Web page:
From backdoor to backstop: the Irish-British-European triangle
Friday 24 September 2021, 2.00pm to 2.50pm BST
This panel will look at the inter-relationship between the Irish Question, the British Problem and the European balance of power. For more than five hundred years, from the Reformation, through the Napoleonic period and the the great confrontations of the twentieth century, the relations between London and her rivals in Europe have fundamentally shaped the settlement on the island of Ireland. We will explore what that tension meant in the past and what it might portend for the future.
Professor Brendan Simms (Peterhouse 1989)
Brendan Simms is Professor of the History of European International Relations and Director of the Centre for Geopolitics at the University of Cambridge. He is also founder and President of the Henry Jackson Society, a London-based think tank devoted to the spread of democracy and human rights worldwide, and President of the Munich-based start-up think tank Project for Democratic Union, which seeks to establish a single Eurozone state on the lines of the Anglo-American unions. His publications, which have been translated into many languages, European and non-European, include Europe, the struggle for supremacy, 1453 to the present day (Penguin Press, 2013), Britain’s Europe. A thousand years of conflict and cooperation (Penguin Press, 2016) and (with Benjamin Zeeb) Europa am Abgrund. Pladoyer fuer die Vereinigten Staaten von Europe (C.H. Beck, 2016). His most recent book is Hitler. Only the world was enough (Penguin Press, 2019). His current concern is how to establish a new order for the continent after Brexit which recognises both Britain’s power and her interest in the success of the European integration project.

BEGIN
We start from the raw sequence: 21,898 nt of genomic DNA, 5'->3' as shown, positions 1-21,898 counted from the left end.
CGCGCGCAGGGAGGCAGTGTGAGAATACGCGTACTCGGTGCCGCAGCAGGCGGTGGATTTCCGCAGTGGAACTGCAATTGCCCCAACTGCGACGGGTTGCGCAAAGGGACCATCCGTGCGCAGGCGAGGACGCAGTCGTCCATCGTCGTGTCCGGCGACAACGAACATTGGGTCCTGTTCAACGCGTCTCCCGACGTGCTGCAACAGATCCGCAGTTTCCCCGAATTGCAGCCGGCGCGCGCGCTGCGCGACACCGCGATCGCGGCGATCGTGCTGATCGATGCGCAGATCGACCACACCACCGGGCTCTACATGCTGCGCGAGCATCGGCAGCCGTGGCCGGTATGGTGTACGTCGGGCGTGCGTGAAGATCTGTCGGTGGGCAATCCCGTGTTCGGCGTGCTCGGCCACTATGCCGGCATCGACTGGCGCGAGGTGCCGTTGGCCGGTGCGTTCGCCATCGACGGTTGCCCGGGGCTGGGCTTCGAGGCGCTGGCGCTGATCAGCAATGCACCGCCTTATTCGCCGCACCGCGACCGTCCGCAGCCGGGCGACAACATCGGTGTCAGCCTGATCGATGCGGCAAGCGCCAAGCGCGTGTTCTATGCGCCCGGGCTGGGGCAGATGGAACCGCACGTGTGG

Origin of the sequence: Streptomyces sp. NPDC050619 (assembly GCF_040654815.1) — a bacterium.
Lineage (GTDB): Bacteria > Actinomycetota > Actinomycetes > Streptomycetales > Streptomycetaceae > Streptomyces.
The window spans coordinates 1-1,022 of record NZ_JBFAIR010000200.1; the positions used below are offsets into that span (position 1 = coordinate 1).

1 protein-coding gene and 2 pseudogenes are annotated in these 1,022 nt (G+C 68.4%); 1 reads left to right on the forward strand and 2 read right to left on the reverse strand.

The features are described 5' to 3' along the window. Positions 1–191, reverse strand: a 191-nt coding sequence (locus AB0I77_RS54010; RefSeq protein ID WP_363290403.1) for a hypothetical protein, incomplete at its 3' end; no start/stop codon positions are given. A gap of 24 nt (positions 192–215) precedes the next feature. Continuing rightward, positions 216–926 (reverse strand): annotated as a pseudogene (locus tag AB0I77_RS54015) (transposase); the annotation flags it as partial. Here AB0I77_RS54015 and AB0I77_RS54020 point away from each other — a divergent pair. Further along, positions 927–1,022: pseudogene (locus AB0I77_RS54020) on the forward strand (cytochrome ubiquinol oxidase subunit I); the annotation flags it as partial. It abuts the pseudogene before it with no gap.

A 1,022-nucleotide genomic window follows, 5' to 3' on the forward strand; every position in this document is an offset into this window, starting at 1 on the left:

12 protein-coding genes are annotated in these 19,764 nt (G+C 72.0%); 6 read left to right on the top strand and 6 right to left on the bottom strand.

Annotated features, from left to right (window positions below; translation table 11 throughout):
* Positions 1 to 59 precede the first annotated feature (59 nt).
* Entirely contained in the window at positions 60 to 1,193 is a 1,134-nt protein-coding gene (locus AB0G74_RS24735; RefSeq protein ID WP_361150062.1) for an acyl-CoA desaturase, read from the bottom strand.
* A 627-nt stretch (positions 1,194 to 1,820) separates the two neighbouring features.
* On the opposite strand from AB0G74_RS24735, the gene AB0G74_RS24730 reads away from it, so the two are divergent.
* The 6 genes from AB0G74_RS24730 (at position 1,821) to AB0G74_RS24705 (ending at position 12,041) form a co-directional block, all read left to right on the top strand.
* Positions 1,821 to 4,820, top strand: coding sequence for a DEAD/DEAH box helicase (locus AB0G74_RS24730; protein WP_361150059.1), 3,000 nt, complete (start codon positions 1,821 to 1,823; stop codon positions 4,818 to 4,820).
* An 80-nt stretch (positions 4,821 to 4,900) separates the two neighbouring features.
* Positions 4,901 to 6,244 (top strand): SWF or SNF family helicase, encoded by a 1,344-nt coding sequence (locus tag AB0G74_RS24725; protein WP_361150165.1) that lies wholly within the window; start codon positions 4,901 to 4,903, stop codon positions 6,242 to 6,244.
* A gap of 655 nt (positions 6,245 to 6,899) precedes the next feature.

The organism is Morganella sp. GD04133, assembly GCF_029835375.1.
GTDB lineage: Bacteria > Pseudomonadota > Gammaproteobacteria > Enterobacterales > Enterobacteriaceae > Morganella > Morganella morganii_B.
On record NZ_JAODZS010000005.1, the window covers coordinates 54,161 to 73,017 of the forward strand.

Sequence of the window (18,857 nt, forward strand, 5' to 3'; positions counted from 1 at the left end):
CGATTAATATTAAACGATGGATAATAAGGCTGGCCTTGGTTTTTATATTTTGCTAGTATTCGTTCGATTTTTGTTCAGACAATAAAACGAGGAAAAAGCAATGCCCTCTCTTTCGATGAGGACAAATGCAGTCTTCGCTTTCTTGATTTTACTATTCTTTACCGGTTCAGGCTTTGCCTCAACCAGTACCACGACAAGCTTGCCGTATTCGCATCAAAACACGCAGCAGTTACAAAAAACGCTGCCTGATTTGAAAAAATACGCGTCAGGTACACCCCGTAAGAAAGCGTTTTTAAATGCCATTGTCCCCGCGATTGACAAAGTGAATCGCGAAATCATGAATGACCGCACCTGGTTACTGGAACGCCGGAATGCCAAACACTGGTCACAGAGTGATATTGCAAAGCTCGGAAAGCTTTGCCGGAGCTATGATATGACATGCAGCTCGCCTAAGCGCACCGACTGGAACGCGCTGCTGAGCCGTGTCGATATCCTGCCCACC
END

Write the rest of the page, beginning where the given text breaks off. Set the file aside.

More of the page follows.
Dr Niamh Gallagher (St Catharine's 2009 and Fellow of St Catharine's)
Niamh Gallagher is Lecturer in Modern British and Irish History. Her first book, Ireland and the Great War: A Social and Political History (Bloomsbury, 2019) won the Royal Historical Society's Whitfield Prize. She is co-editor of The Political Thought of the Irish Revolution with Richard Bourke (forthcoming, CUP) and has written on the cultural and social history of the First World War. Niamh has appeared regularly on media, most recently on Michael Portillo's documentary, Partition, 1921. She is a member of the Independent Historical Advisory Panel for Northern Ireland and contributor to the President of Ireland's Machnamh 100 series. Niamh leads The Mether Initiative at St Catharine's College.
Professor Helen Thompson (Clare 1994 and Director of Studies at Clare)
Helen Thompson is Professor of Political Economy. She has been at Cambridge since 1994 and is at present Deputy Head of the School of the Humanities and Social Sciences. She is a regular panelist on Talking Politics.
Helen’s present work is focused on the historical origins of the post-2008 economic and political world and the crises it is generating for western countries. More particularly her recent work covers the political economy of oil, Brexit and the euro zone crisis.
Lord Bew (Pembroke 1968 and Honorary Fellow of Pembroke)
Lord Bew is Emeritus Professor of Irish Politics in Queen's University Belfast. Lord Bew has long been a distinguished scholar of Irish politics and history, even serving as a historical adviser to the Bloody Sunday Inquiry in 1998–2001. He has published numerous well-known works, including The Making and Remaking of the Good Friday Agreement (2007), Ireland: The Politics of Enmity 1789–2006 (2009), and Enigma: A New Life of Charles Stewart Parnell (2011), which was named by the Sunday Times as a biography of the year. His latest monograph is Churchill and Ireland (2016). Lord Bew is also a life peer in the House of Lords, and currently serves as the chair of the House of Lords Appointment Commission, having previously chaired the Committee on Standards in Public Life (2013–18).
Booking for this event is now closed.